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The potential risk factors of nephrotoxicity during vancomycin therapy in Chinese adult patients
  1. Yulin Wang1,2,
  2. Jian Yang1,
  3. Haiyan Zhan1,2,
  4. Shuxiao Zhang1,2,
  5. Yin Deng1,2
  1. 1 Department of Pharmacy, Renmin Hospital of Wuhan University, Wuhan, Hubei, China
  2. 2 Wuhan University School of Pharmaceutical Sciences, Wuhan, Hubei, China
  1. Correspondence to Dr Jian Yang, Department of Pharmacy, Renmin Hospital of Wuhan University, Wuhan 430060, China; 1409718181{at}


Objective To evaluate potential risk factors that may make patients susceptible to nephrotoxicity in those concomitantly receiving vancomycin in the hospital.

Methods This was a single-centre retrospective analysis of patients treated with vancomycin for gram-positive or mixed infections in the Renmin Hospital of Wuhan University from January 2017 to May 2018. All of them were treated for ≥48 hours and had no kidney disease. Nephrotoxicity refers to acute kidney diseases and disorders after the use of vancomycin, and includes acute kidney injury. Univariate analysis and binary logistic regression analysis with the forward stepwise method were used to assess the risk factors associated with nephrotoxicity.

Results Of the 790 patients treated with vancomycin, only 257 patients met the inclusion criteria, and 40 (15.6%) subjects developed nephrotoxicity. Significant differences (p<0.05) were seen in the number of combined antimicrobials (p=0.012), dose adjustment (p<0.001), more than three antimicrobials (p=0.015), monitoring trough concentrations (p=0.001), furosemide (p<0.001), torasemide (p<0.001), cefoperazone sodium tazobactam sodium (p=0.039), voriconazole (p=0.012) and ganciclovir (p=0.008). Regression analysis further indicated that furosemide (OR 7.983, p<0.001) and torasemide (OR 3.496, p<0.001) were risk factors for vancomycin nephrotoxicity. Diabetes mellitus (OR 3.062, p=0.035), voriconazole (OR 3.515, p=0.020) and fluconazole (OR 3.326, p=0.018) might be also risk factors.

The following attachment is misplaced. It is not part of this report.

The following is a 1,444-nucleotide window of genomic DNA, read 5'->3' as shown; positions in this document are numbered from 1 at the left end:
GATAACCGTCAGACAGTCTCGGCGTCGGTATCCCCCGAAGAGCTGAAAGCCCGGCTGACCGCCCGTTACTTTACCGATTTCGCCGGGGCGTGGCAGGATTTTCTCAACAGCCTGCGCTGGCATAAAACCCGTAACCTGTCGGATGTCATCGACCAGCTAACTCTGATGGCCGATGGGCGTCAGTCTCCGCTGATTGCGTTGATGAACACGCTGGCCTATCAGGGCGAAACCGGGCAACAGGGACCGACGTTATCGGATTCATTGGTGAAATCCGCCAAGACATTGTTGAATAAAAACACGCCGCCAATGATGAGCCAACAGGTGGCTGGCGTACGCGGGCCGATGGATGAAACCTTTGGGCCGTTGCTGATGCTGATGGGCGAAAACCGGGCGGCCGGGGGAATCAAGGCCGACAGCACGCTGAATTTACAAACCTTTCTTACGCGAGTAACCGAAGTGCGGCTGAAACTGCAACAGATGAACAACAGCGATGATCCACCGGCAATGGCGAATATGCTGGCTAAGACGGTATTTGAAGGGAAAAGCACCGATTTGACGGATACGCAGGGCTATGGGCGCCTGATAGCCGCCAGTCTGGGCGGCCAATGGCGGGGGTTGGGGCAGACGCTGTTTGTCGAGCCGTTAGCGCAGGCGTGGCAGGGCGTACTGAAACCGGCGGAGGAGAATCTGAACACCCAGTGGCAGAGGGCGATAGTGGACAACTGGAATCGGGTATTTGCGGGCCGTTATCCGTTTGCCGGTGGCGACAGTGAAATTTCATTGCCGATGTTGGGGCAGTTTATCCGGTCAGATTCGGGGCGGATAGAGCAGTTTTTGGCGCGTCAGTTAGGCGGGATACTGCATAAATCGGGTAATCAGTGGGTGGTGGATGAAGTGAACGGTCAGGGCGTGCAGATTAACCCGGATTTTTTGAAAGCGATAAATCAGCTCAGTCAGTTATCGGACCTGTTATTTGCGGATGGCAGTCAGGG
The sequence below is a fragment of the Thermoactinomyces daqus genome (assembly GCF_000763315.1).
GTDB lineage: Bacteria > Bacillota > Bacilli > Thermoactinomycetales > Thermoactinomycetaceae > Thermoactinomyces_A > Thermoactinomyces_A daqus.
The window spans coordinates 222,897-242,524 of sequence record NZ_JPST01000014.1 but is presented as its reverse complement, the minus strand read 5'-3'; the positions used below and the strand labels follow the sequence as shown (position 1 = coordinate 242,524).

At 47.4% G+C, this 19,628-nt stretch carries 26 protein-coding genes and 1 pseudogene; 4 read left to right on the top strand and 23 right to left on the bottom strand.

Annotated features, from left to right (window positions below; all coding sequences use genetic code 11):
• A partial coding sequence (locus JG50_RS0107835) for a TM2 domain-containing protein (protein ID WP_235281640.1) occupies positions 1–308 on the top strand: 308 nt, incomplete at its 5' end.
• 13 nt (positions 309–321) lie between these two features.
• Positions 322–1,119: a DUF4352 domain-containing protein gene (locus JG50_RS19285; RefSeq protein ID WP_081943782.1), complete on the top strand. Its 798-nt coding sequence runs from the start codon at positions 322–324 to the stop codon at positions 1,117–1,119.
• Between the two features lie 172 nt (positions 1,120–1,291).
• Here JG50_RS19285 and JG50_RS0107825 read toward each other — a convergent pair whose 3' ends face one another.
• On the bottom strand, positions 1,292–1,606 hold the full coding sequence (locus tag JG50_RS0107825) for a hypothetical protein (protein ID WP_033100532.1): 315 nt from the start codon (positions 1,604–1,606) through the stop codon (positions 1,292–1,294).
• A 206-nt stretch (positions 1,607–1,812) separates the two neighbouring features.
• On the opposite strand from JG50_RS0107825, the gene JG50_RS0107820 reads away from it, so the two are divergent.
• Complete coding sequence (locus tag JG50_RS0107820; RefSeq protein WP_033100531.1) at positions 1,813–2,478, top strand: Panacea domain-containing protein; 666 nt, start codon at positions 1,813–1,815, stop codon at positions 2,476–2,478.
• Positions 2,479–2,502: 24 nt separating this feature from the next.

Conclusion Fluconazole and voriconazole might be potential risk factors for vancomycin nephrotoxicity, besides furosemide and torasemide. It is not recommended to use imipenem cilastatin sodium and vancomycin at the same time. If necessary, meropenem may be safer. Appropriate combination drugs, cautious initial dose or timely dose adjustment might reduce the occurrence of nephrotoxicity when using vancomycin.

  • therapeutic drug monitoring
  • adverse effects
  • clinical pharmacy
  • toxicology
  • study design

Data availability statement

No data are available.

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